The presiding bishop of the Episcopal Church had strong words this week for people who deny climate change based on “political interests” or “willful blindness.”
“The Judeo-Christian tradition has always called those motivations sinful,” Bishop Katherine Jefferts Schori said Tuesday at an event to raise awareness about climate change. “It’s decidedly wrong to use resources that have been given into our collective care in ways that diminish the ability of others to share in abundant life.”
Speaking at an Episcopal Church event in Los Angeles called The Climate Change Crisis, Jefferts Schori said that humanity has reached a “life and death” decision to change the tide of climate change and that the window of opportunity “will not last long.”
“We are making war on the integrity of this planet,” she said. “We were planted in this garden to care for it, literally to have dominion over its creatures. Dominion means caring for our island home.”
Tuesday’s event kicked off a 30-day challenge for people to learn about and advocate for environmental change. Over the course of the initiative, which ends on Earth Day, April 22, participants who sign up on the Episcopal Church’s website will receive daily emails with information to help them reduce their carbon footprint and spread awareness about climate initiatives in their communities.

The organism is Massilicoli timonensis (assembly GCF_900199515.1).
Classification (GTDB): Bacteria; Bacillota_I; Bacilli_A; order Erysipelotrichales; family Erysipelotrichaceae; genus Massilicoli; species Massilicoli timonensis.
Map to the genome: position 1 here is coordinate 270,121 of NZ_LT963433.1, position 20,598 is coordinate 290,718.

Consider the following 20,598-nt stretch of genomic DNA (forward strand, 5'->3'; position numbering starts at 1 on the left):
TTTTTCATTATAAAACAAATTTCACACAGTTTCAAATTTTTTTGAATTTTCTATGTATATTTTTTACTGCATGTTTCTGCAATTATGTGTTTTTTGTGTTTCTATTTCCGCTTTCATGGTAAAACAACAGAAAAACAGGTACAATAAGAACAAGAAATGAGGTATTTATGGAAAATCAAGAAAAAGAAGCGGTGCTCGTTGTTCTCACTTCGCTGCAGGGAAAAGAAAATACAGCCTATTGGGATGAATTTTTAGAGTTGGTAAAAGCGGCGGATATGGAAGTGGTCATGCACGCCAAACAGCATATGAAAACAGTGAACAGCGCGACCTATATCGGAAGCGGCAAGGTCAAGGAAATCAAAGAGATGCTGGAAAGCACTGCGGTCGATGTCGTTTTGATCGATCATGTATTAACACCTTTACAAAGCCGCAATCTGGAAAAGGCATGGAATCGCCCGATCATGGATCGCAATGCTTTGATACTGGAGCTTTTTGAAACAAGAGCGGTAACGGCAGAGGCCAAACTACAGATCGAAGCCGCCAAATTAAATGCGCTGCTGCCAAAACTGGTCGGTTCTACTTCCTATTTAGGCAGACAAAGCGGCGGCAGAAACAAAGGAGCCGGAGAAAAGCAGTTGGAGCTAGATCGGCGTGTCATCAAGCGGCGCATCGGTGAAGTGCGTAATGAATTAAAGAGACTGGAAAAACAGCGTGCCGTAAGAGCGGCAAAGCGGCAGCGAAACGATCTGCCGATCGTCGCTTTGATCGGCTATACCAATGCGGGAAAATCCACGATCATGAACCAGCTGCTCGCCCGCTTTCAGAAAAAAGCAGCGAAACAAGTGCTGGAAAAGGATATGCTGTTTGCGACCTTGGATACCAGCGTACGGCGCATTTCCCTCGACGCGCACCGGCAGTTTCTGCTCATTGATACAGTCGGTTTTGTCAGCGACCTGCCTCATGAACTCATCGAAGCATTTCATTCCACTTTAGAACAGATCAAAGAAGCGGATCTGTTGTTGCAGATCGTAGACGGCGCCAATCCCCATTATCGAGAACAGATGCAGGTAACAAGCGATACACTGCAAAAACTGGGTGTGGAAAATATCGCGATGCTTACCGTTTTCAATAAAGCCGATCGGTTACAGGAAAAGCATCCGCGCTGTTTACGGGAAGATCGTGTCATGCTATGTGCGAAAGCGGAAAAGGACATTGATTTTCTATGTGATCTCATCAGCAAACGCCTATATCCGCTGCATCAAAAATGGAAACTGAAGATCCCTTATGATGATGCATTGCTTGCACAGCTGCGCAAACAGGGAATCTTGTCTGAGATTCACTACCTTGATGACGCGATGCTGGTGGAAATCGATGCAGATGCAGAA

Climate protection is an issue of personal interest for Jefferts Schori, who has a doctorate in oceanography and worked as a marine biologist before entering the priesthood in 1994. The bishop is a backpacker and nature lover who has studied interconnected systems like the circulation of water, the atmosphere and marine geology.
The Episcopal Church as a whole has made environmental stewardship a top priority. The Episcopal Ecological Network was formed in 1986 to provide educational resources to Episcopal churches around the U.S. and build grassroots efforts to address environmental issues in communities.
In 2012 the church partnered with interfaith environmental nonprofit GreenFaith to launch a certification program for Episcopal churches around the country to make their worship and educational facilities more environmentally friendly.
“We are meant to love God and what God has created and to love our neighbors as ourselves,” Jefferts Schori said Tuesday. “Jesus insists that those who will enjoy abundant life are those who care for all neighbors, especially the ‘least of these’ — the hungry and thirsty, the imprisoned and sick — and that must include all the species that God has nurtured on this planet.”